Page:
Part 5 – Orrin Woodward, Chris Brady, Social Capital and the Test of True Friendships
“We few, we happy few, we Band of Brothers. For he today that sheds his blood with me, shall be my brother..” – William Shakespeare from King Henry V
True leadership only shines in difficult times. There are many points in history where only a strong leader who is unwavering in their principles will be followed. To a non-leader, this type of leader is, at best an anomaly and at worsts a pariah. George Washington was chosen to lead the Revolutionary War and the Presidency not because of how tall he was, how wealthy he was nor where he went to school. He was chosen to lead because he was a man of iron principle, integrity and honor. This type of person attracts and builds something called social capital.
When the Quixtar letters were sent out, I can only imagine that the owners and legal staff concluded that they had financial capital to use as leverage to force members to capitulate to their demands. I imagine that Quixtar staff and legal council suggesting “nobody would dare give up their income and their entire business that they worked so hard for, just to follow Orrin and Chris into the unknown!” The rule in the Quixtar Member Contract was that you could not join another networking company for 6 months – so who would be crazy enough to give up their income and potentially start from scratch after 6 months? This is were Quixtar brass missed it – they were all about to witness the true power of social capital. Orrin Woodward and Chris Brady followed the judges TRO completely (phones and computers were seized for discovery by the lawyers, and proved in court there were no traces of down-line communication whatsoever). Not even the lawyers could understand why, in the days and weeks that followed, an avalanche of resignation letters were submitted to Quixtar. What began as a few member resignations led to dozens, which led to hundreds, which led to many thousands of resignations sent in to Quixtar. It was estimated that, within 60 days, Quixtar had managed to scare away almost $200 million in annual market share and an incalculable amount of potential growth revenue in years to come (full article reference here).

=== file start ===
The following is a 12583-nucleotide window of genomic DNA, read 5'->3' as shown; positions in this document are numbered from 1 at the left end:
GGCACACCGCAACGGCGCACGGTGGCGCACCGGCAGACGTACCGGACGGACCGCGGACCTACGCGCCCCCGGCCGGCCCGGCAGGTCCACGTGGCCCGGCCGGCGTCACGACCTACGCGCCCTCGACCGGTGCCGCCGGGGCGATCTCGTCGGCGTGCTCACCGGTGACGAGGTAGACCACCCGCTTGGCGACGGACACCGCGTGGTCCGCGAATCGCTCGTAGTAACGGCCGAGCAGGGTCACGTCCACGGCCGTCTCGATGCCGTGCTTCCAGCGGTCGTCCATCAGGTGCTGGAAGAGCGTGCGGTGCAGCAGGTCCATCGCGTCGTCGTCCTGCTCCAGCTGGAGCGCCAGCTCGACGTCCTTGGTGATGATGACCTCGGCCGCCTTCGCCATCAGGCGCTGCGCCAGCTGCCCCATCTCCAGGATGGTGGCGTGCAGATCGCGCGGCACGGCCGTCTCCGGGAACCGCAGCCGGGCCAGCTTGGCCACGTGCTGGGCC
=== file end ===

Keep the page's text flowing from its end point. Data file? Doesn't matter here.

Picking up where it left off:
It was argued over and over, “They had to have communicated somehow!” Nope. The fact remains that Orrin and Chris did no such thing. To the mass of Team members who were in the dark, two facts were all that were needed. Fact #1: ‘Orrin and Chris were no longer a part of the Quixtar business.’ Fact #2: ‘Orrin and Chris were (and still are today) men of iron principle and integrity who have served a group of men and women for over a decade. As a result, they have earned a tremendous amount of social capital.’ This is all that was needed for the first wave of Team members to logically conclude that, “if Orrin and Chris are no longer in Quixtar, then I don’t want to be either.” This first wave of resignations to Quixtar was not a blind leap by mindless drones. This was social capital in its finest form. Through deductive reasoning, members could discern the facts concerning the status of Orrin and Chris at that time: (1) they are no longer with Quixtar, (2) they have always had a vision serve a million person team, (3) they have a track record of good character, integrity and service to others, (4) they have always adapted in adversity. Therefore a leader could conclude that there must be another ‘mountain top’ on the other side of this impending ‘valley’. The first wave of resignations led to an exponentially bigger second wave following the same explanation of social capital at other levels within the Team organization. Wave after wave of resignation letters crashed the membership department at Quixtar. Just like a scene out of the stock trading floor in Wall Street when there is panic in the trading markets, I imaging Quixtar staff frantically yelling and scrambling for answers to why, oh why, in a matter of 3 months, did they lose tens of thousands of distributors and a $200 million per year portion of their North American business… The answer is clear looking backwards: Social capital trumped financial capital.
The phenomenon of social capital can only be understood by studying those rare events in history: the Biblical account of David and his Mighty Men, the Greek history of Achilles and his Myrmidons, the original signers of the Declaration of Independence, and the WWII paratroopers of Easy Company portrayed in the movie series Band of Brothers (to name a few examples). It is something that is built and earned over time by adhering to the laws of leadership. Period. In addition, those who don’t have social capital have a very difficult time understanding those who do. Case and point: Quixtar’s next move.
The battle is about to begin – stay tuned for Part 6!